People have been enthusiastic about this video from Addis Adaba, Ethiopia. Addis Adaba has grown quickly now that they’ve sorted out their famine, civil wear and war with neighboring Eritrea, and the capital city has grown immensely in the last decade. This video is from a traffic camera at the intersection of Ras Mekonen Street and Sierra Leone Street, looking east towards Jomo Kenyatta Street. Meskel Square is in the foreground past the intersection
Many people who see this get effusive about the self organization of traffic without the intervention of signals or striping. That is a poor conclusion. I see over a hundred opportunities for collisions, emergency braking and dozens of opportune ivies for walkers to die in the one minute of this video. That no one collides or gets hit in this seven-hundredth of a day is no guarantee that there wasn’t a collision in the same day or week.
Here’s a more ground level view of the same intersection from the safety pot the sidewalk. There are lane markings on this part of Jomo Kenyatta Street, and there are plenty of lanes. I have not seen an undivided road this wide since Detroit.
Here’s another video showing the intersection performing a bit worse. This could be from the same day for all I know, though I’m sure it isn’t. Note that without signalization, queues have to form to indefinite lengths, and moving forward is a matter of patience and chutzpah. For walkers crossing the expanse of traffic, its a matter of diligence and direction. I saw several instances in the first video where a walker crossed in front of a stopped car to see another speeding car stop short to avoid killing them in the next lane.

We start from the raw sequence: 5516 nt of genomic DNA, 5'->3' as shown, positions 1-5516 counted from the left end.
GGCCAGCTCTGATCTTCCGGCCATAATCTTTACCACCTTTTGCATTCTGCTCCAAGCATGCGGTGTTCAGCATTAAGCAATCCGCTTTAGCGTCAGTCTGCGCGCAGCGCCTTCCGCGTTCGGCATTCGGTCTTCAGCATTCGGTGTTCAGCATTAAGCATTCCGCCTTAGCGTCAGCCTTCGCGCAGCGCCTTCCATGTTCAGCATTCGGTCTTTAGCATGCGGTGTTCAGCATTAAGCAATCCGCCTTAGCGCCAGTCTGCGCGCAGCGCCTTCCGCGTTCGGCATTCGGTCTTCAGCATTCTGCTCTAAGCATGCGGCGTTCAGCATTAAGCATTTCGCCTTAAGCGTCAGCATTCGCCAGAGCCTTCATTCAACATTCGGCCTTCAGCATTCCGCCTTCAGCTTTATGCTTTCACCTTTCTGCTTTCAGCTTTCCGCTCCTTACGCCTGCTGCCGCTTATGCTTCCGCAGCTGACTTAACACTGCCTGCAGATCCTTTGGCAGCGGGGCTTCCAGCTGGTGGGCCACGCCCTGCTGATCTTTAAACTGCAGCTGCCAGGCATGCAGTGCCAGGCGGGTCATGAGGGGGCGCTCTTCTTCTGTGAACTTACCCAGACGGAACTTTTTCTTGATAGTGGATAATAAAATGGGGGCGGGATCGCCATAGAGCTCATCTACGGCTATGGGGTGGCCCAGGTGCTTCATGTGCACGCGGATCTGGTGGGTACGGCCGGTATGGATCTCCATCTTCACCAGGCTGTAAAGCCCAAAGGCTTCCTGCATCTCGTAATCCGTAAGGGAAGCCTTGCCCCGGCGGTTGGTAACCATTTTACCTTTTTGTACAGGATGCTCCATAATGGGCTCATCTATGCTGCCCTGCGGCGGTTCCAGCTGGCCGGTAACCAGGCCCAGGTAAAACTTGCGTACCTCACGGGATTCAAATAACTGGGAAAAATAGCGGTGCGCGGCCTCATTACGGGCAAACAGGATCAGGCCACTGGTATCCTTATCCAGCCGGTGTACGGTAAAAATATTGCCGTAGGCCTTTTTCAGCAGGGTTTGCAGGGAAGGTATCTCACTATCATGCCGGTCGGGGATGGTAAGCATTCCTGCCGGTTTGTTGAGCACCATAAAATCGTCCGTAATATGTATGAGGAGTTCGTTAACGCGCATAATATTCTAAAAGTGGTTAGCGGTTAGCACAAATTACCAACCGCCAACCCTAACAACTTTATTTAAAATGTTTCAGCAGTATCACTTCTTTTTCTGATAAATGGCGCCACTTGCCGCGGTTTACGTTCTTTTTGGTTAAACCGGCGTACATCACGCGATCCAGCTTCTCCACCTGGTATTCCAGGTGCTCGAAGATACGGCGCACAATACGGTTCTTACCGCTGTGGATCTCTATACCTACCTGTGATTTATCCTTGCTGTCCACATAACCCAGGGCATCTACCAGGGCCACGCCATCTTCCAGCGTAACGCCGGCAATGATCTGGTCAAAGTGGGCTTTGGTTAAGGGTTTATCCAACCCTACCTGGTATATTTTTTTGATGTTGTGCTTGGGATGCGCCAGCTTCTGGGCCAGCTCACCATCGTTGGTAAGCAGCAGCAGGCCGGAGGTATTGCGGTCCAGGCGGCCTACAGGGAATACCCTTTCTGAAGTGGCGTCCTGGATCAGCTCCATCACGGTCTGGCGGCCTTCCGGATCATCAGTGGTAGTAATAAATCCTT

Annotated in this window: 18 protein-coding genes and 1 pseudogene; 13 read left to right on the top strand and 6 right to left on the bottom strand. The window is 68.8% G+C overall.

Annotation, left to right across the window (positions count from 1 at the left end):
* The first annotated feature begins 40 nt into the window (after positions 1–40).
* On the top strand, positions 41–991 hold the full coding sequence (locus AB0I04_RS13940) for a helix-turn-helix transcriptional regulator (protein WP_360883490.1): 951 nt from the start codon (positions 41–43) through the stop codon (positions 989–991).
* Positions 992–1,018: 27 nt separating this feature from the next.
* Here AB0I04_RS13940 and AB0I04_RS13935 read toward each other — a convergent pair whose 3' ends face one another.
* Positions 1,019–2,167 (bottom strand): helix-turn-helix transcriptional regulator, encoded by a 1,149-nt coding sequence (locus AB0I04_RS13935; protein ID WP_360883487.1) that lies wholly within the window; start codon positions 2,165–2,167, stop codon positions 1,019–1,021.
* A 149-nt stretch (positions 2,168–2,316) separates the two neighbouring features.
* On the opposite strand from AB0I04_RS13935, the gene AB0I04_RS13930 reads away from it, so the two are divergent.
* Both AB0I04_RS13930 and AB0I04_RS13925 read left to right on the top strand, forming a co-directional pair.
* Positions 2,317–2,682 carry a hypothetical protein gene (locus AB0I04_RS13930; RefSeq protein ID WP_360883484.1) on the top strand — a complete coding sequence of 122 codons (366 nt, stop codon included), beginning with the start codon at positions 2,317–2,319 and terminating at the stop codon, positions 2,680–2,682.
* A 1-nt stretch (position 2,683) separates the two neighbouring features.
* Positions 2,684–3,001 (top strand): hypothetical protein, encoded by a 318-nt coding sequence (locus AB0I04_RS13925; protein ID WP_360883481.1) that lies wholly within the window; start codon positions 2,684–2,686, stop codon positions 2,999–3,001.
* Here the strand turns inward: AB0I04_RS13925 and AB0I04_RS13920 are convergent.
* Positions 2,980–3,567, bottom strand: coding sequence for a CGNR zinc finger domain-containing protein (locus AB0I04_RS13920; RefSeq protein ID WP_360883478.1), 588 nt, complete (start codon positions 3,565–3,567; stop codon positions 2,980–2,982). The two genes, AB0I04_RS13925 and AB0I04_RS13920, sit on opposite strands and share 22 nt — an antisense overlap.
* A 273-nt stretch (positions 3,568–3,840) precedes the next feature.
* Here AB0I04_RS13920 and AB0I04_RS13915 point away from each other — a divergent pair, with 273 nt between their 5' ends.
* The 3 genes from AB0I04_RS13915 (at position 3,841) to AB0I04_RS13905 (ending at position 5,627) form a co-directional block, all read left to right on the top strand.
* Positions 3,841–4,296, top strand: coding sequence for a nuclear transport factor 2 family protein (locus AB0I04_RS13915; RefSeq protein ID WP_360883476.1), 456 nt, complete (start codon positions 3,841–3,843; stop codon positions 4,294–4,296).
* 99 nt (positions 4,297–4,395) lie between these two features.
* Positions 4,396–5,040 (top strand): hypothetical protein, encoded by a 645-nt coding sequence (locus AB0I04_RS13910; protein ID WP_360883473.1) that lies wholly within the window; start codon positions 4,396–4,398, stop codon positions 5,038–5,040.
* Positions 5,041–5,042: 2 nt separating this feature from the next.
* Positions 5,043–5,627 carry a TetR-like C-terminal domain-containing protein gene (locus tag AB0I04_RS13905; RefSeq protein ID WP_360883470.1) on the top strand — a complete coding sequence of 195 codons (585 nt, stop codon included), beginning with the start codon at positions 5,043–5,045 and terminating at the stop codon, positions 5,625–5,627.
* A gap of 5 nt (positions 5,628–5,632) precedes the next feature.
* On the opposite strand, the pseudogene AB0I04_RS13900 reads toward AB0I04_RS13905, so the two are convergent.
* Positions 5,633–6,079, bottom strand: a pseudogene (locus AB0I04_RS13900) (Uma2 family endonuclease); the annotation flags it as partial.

I’m just conjecturing based on short snippets of video, but I’d expect this is actually a pretty dangerous and congested intersection at different times of the day. The average traffic death rate in Ethiopia (17.6 per 100k population) is not quite double America’s (11.6) 17.6 traffic fatalities per 100k population in Ethiopia compares with 11.6 in the US and 4.3 in Germany. Not bad, compared to 20.5 in China and 48.4 in neighboring Eritrea. There aren’t very many cars in Ethiopia. For a nation of 90 million, there are less than half a million cars. That’s not a lot of experience or infrastructure. Judging by the width of these roads, I’d bet many of those half million vehicles are in metro Addis Adaba.
Of course, I can’t say this intersection is one and half times as dangerous as a similar intersection in the US. I don’t have the data. I can assure you that this intersection is more dangerous by design, which might make it safer that an intersection where people are lulled into a false sense of security. A terrified driver or walker is going to behave better than a casual one, but the majority of vehicle and people in this intersection have long since gotten through their terror. It is what it is. Apparently eight people die “http://www.youtube.com/watch?v=SQ1ql2SW_aQ” every day in Ethiopian traffic, I wonder what fraction die in intersections like this.
Google maps “https://www.google.com/mapmaker?z=19&ll=9.01135,38.759615&spn=0.001346,0.003541&utm_source=mapseditbutton_tactile_fineprint&q=addis+adaba&gw=30&t=k&lyt=large_map_v3” shows that they are now building a flyover for the north-westbound turn. The pillars of flyovers can become their own road hazards, something large cities like New York discovered in the first decades of the 20th century. I wish them luck.